Tying The Low Sodium Squid by Mark Usyk

                                                                    The LOW SODIUM SQUID

My Low Sodium Squid gets its name from a couple simple facts. That I came up with this pattern in the dead of winter in Upstate NY where there’s a severe lack of salt water would be the first. The other fact being that I’ve never fly fished salt. But this pattern came out of my imagination and day dreams while preparing for a trip at the end of the winter to Clearwater Florida, fly rod tube stowed away in the luggage for that one day I’ve been allotted out of a family vacation to find some flats and give them a shot. I’d like to note that if you’re tying this you most likely are fishing salt water and therefore you should tie it on a stainless hook. I didn’t go out and buy stainless hooks simply because I’m using these flies for one day and who knows if they’ll ever get fished again so rusting hooks aren’t a worry to me.

To tie the Low Sodium Squid You’ll need this killer craft tubing that you can find in the craft stores. I actually found a heap of different colors in a big box store in the little kids craft aisle. This pattern requires white. You’ll need white marabou. You’ll need some flash. You’ll need some barred rubber legs. You’ll need some pink ice dub. You’ll need stick on eyes. And finally you’ll need the hook, the thread, and the glue of your choice. A tying vice would be handy too but if all you have is a pair of vice grips clamped to the kitchen table then have at it…You’re my hero and I now feel inadequate with my fancy cheap vice and dedicated trying bench.

I used a size 2 streamer hook, just under 2” long. As you tie your own, I’m sure you’ll chose your own hook profiles and sizes so I won’t get into specific brands and details here, this is merely to show you the order in which the materials are used.

With the hook in the vice, wrap your thread back to about the start of the bend, somewhere in there, where ever you think is good. (Can you tell I’m no professional tier yet?) Then select your marabou. You don’t want it to dense, pick a plume that has fluffy, varied lengths, and is somewhat sparse. Something that will really move as a bunch of independent appendages searching in the current for a meal.

Next choose some flash. Cut a dozen lengths that reach beyond most of the marabou by a half an inch give or take. (There are those extremely specific details again.) Tie them in being sure that they surround the marabou on all sides, not just on the top or the bottom or to the sides.

Next pick some rubber leg material, I chose round barred black and white. Tie three or four in being sure they too are not all just in one place. At this point I’ll add a drop of glue or UV resin or whatever it is you use to be sure it’s all nice and secure before anything else goes over the top of it all.

Chose some dubbing. I used some sparkly pink stuff. Seriously, that’s what I have written on the little zip lock bag. Sparkly Pink Stuff. It’s some type of ice dub. Sparkly. And pink. Dub the hook the length of the shank, stopping about a quarter inch short of the eye, maybe less depending on your hook length. Then take the thread back to where all the tail materials ended.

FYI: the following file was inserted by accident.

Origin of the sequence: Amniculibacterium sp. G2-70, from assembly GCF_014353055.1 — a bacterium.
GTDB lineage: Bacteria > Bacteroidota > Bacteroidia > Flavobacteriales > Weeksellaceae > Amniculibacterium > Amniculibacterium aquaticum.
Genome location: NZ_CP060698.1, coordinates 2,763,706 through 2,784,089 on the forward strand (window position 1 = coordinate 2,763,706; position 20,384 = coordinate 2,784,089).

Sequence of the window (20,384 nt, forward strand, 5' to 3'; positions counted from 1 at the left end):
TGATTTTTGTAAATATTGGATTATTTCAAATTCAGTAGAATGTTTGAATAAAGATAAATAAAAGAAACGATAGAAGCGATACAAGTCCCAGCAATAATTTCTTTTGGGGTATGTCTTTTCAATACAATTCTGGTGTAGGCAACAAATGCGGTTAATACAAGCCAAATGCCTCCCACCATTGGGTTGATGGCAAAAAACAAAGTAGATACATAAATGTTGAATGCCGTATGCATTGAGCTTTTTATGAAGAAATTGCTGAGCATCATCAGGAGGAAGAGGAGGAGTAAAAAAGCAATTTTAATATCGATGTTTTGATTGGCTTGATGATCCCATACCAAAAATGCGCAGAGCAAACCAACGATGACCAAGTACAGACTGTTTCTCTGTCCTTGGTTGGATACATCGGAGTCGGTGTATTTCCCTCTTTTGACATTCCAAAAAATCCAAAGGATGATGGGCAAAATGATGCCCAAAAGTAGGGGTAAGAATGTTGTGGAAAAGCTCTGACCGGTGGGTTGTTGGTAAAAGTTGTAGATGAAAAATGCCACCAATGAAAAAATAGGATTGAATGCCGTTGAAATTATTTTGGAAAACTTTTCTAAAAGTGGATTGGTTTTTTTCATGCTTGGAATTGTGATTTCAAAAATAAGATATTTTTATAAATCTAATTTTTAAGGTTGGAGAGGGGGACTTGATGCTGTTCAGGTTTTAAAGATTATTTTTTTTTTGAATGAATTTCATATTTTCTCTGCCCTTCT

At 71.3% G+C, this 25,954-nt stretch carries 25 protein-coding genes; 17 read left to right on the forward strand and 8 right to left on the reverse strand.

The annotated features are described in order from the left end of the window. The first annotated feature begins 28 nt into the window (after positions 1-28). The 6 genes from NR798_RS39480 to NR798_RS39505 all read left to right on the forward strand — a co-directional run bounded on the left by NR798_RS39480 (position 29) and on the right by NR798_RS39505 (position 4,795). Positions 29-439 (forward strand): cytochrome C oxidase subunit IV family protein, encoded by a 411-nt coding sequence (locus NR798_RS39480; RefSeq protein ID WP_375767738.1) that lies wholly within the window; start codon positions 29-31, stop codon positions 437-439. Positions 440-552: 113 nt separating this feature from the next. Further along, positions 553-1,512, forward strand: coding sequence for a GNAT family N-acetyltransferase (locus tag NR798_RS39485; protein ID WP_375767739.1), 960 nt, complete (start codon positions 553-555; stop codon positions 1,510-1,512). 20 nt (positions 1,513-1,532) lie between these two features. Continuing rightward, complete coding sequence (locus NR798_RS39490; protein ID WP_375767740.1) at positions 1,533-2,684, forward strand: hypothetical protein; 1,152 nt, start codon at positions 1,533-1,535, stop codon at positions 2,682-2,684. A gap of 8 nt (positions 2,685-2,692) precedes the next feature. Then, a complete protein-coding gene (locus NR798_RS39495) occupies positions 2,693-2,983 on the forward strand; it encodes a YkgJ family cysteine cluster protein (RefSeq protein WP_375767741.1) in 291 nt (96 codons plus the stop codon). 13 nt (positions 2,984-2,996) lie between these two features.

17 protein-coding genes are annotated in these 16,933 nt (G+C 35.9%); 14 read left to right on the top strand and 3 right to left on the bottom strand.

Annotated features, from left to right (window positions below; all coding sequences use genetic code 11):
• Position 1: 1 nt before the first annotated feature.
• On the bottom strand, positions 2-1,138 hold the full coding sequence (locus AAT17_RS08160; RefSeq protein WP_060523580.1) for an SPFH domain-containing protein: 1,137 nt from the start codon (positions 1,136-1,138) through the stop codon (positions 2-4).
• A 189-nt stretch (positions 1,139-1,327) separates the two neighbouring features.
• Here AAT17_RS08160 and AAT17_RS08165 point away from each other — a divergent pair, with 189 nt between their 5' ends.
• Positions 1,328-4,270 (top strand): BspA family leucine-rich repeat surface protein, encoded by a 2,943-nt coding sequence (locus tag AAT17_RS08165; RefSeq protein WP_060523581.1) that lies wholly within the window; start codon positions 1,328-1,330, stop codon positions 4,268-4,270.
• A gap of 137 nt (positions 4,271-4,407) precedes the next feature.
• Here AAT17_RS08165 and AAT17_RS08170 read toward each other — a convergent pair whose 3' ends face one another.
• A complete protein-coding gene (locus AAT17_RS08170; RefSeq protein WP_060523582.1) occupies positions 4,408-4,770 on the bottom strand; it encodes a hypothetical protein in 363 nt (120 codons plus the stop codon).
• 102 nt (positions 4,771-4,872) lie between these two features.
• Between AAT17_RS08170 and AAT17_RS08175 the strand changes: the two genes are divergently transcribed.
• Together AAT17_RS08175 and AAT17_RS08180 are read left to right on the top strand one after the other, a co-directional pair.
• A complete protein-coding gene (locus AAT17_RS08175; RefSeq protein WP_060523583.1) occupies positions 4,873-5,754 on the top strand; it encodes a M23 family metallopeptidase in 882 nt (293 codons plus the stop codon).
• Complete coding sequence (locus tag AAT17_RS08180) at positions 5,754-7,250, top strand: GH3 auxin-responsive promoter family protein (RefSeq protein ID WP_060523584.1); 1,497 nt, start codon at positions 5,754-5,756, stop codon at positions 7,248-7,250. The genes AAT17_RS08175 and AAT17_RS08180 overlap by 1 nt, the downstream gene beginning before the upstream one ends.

Grab that killer craft tube you bought at the craft store for cheap. (You bought the cheap stuff because your saving money by tying your own flies right? Yea. You keep telling yourself that. Look at all the money you’ve saved since you started tying your own stuff. Ha.) Push the craft tube over the hook, pinch it down at the very end by the bend with your index finger and thumb and secure it with a healthy wrap of thread.

Scissors. Take your scissors and cut the craft tubing a quarter of an inch out beyond the hook eye. This time I actually mean a quarter inch. Like, specifically. Now passing the thread over the tube whip finish it at the rear where you tied the end of the tube down. Add your favorite glue of choice and snip the thread.

With one hand pull back the open end of the craft tubing and re-start your thread behind the hook eye and wrap it back as far as you can, hopefully about to the end of the dubbing, then back forward again to about an 1/8” behind the hook eye.

Let go of the tubing, then just like you did the opposite end, pinch down this end leaving it puffed up in the center and tie down this end right up to the hook eye. Trim any pieces of the craft tubing that might be extending out beyond the thread wrap collar and interfering with the hook eye. Whip finish and glue.

Add your eyes with the glue or resin of your choice. Fight the temptation to remove it from the vice and eat it. It is not for you, there is a hook in there, and you probably won’t digest that craft tubing very well either.

This is just one version. I don’t know where you live and what stuff looks like in your home waters so change up the colors. I’ve tied several in this color combination, and I’ve also tied some in tan and brown. You can use different colors of craft tubing to change the body color, or you can just use white and change the color of the dubbing to match the color of the marabou you use. I’ve even done a few with sparse brown buck tail instead of marabou. I’ve done a few with lead dumbbell eyes instead of the stick on eyes, and even a couple with bead chain eyes. You could color the tubing with a permeant marker, maybe even make it barred. You know how this goes, this is my pattern, my Low Sodium Squid. Now figure out how you want to tie your version and see what eats it. If it doesn’t catch you anything just think of the money you saved by going out and hunting down the materials yourself and tying your own. Yea, just keep telling yourself that.